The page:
What people are saying - Write a review
We haven't found any reviews in the usual places.
Other editions - View all
acted appears become believe Britain called cause century character Christian Church common Company cotton course Court death Divine edition effect England English evidence existence expression fact father feeling friends give given Government hand Henry human hundred ideas increase India influence interest John kind King known labour land language less letter light living London look Lord manner matter means mind moral nature never Notices object once original passed period persons plays poet possession present principle produced published question reason regard relation respect Saxon seems sense Shakespeare society spirit success supposed taken things thought tion town true truth volume whole writings written
Page 204 - Yet must I not give nature all ; thy art, My gentle Shakespeare, must enjoy a part. For though the poet's matter nature be, His art doth give the fashion ; and, that he Who casts to write a living line, must sweat, (Such as thine are) and strike the second heat Upon the Muses...
Page 203 - The applause, delight, the wonder of our stage! My Shakespeare, rise! I will not lodge thee by Chaucer, or Spenser, or bid Beaumont lie A little further, to make thee a room : Thou art a monument without a tomb, And art alive still while thy book doth live And we have wits to read and praise to give.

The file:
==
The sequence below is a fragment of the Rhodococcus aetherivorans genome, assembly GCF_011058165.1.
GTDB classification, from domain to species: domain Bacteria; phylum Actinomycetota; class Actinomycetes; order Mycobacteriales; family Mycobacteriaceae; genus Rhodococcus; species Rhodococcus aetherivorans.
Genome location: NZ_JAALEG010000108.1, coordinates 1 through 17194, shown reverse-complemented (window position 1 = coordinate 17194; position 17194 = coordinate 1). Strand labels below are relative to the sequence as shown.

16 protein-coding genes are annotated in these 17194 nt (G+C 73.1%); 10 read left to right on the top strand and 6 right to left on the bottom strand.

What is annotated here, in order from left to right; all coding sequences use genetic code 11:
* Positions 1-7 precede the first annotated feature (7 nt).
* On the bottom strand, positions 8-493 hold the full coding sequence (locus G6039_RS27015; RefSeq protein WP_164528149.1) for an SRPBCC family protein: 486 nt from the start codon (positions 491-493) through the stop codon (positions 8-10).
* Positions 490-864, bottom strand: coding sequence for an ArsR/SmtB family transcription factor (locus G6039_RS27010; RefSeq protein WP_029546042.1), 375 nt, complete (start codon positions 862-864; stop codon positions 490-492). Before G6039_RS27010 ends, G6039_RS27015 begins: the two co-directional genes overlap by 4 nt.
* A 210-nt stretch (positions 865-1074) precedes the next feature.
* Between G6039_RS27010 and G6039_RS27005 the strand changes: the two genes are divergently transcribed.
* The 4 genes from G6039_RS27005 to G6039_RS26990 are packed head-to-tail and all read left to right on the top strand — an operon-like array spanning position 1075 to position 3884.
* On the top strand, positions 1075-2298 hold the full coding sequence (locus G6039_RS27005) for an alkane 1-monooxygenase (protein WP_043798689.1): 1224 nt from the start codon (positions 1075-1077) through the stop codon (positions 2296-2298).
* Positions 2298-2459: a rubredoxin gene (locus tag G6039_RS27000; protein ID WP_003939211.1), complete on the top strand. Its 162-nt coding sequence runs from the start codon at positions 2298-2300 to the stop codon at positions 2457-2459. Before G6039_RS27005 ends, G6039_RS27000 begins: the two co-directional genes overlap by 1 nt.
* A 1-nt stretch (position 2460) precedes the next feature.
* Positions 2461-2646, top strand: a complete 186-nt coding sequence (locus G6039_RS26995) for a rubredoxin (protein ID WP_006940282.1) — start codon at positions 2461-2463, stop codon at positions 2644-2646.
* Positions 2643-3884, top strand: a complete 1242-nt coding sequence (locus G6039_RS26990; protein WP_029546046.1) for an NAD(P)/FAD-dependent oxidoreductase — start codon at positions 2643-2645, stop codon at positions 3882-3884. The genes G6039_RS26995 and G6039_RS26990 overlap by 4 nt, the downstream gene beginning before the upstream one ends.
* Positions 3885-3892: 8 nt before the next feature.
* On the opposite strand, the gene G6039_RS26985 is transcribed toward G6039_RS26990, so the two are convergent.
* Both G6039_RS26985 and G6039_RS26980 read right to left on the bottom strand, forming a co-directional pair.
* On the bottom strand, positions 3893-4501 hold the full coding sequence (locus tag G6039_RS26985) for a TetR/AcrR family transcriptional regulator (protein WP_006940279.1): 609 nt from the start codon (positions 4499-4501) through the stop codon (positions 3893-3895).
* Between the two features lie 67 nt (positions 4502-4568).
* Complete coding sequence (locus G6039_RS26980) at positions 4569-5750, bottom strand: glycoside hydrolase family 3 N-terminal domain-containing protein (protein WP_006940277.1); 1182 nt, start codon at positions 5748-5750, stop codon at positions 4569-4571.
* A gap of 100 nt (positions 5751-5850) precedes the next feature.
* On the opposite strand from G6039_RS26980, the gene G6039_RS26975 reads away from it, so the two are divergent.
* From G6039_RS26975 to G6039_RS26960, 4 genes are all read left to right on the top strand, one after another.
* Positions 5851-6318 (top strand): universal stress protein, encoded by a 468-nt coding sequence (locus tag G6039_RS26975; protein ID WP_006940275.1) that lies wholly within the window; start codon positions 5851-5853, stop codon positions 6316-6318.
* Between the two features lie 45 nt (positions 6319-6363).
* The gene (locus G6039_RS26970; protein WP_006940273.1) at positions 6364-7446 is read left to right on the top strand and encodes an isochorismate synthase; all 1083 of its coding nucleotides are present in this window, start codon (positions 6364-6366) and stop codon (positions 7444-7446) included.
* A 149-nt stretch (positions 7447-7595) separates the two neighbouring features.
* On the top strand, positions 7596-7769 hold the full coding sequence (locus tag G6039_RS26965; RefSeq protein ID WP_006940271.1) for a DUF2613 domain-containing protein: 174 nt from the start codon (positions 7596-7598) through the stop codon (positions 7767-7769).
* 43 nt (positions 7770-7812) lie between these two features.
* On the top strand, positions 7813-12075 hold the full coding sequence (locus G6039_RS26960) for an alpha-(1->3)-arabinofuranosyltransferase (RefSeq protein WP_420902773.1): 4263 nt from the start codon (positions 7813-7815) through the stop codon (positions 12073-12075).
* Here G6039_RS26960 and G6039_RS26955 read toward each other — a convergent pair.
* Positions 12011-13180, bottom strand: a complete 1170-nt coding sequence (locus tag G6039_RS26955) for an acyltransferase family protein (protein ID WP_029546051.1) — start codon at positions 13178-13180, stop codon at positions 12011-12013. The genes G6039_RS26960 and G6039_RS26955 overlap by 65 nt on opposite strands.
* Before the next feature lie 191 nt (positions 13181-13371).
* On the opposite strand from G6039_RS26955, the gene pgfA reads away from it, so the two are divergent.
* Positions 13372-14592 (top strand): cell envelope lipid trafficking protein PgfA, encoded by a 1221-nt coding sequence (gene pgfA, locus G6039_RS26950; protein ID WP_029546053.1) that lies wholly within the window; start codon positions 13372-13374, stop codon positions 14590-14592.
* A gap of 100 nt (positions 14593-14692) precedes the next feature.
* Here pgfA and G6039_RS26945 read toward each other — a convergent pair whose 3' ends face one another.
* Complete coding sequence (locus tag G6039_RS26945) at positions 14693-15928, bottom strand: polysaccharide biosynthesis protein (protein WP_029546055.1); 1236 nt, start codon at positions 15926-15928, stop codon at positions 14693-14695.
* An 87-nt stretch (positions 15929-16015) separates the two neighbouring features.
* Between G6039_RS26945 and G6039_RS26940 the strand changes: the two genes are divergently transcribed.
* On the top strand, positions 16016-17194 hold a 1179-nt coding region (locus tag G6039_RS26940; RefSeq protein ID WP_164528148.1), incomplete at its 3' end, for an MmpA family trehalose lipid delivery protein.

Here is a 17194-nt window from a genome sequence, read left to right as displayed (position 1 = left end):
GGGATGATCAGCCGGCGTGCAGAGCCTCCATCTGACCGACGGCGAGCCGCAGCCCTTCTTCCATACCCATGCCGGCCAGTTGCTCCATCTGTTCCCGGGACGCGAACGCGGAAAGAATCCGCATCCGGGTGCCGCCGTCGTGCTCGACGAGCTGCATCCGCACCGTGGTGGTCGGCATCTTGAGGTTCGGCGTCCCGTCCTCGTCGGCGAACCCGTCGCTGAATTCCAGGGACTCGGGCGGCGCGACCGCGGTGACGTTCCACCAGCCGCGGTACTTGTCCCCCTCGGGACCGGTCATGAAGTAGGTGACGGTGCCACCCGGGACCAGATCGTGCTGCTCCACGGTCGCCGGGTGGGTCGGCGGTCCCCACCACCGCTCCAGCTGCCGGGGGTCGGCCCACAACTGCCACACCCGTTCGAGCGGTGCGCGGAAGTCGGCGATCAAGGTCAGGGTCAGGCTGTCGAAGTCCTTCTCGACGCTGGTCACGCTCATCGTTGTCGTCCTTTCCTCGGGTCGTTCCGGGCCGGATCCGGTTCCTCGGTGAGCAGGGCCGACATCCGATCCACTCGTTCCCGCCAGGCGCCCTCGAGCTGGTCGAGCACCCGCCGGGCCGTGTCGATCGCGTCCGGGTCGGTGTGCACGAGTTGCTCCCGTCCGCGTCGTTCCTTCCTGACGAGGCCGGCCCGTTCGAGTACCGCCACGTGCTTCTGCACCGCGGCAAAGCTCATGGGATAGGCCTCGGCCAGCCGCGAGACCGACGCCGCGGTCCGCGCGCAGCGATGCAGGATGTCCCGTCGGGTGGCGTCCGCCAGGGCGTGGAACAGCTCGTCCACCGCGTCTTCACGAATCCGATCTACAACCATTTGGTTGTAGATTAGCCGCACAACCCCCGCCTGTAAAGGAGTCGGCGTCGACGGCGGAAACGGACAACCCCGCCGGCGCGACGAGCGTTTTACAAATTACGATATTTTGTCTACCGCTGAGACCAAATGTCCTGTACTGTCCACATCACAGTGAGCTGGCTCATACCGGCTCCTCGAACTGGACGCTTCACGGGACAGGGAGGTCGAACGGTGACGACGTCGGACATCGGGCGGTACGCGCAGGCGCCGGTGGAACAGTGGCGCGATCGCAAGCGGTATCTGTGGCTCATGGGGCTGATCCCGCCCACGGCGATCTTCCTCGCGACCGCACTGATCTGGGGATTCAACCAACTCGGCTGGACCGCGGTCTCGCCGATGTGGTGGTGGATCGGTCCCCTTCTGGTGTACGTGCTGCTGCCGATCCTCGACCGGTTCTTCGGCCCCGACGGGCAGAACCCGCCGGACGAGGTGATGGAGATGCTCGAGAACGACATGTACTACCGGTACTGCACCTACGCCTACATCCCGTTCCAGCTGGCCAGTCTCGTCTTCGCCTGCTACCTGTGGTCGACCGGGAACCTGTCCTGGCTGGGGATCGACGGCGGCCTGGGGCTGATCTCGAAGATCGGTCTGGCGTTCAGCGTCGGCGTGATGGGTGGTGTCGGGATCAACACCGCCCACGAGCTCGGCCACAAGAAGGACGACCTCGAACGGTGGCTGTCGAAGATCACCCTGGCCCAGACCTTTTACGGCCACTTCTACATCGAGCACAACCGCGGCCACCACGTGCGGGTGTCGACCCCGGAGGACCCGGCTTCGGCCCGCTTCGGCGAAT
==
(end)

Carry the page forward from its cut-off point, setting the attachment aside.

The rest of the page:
Page 204 - Euripides, and Sophocles to us, Pacuvius, Accius, him of Cordova, dead, To life again, to hear thy buskin tread And shake a stage; or when thy socks were on, Leave thee alone for the comparison Of all that insolent Greece or haughty Rome Sent forth, or since did from their ashes come.
Page 522 - AND after these things I heard a great voice of much people in heaven, saying, Alleluia; Salvation, and glory, and honour, and power, unto the Lord our God: for true and righteous are his judgments: for he hath judged the great whore, which did corrupt the earth with her fornication, and hath avenged the blood of his servants at her hand.
Page 207 - Sat.—I remember, the players have often mentioned it as an honour to Shakespeare, that in his writing (whatsoever he penned) he never blotted out a line. My answer hath been, Would he had blotted a thousand.
Page 205 - SHAKESPEARE, at length thy pious fellows give The world thy Works: thy Works, by which, out-live Thy Tomb, thy name must when that stone is rent, And Time dissolves thy Stratford Monument, Here we alive shall view thee still. This Book, When Brass and Marble fade, shall make thee look Fresh to all Ages...
Page 203 - Tis true, and all men's suffrage. But these ways Were not the paths I meant unto thy praise : For silliest ignorance on these may light, Which, when it sounds at best, but echoes right...
Page 205 - But stay, I see thee in the hemisphere Advanced, and made a constellation there ! Shine forth, thou Star of Poets, and with rage, Or influence, chide or cheer the drooping stage, Which, since thy flight from hence, hath mourned like night, And despairs day but for thy volume's light.
Page 163 - Yes, trust them not: for there is an upstart crow beautified with our feathers, that with his tiger's heart, wrapt in a player's hide...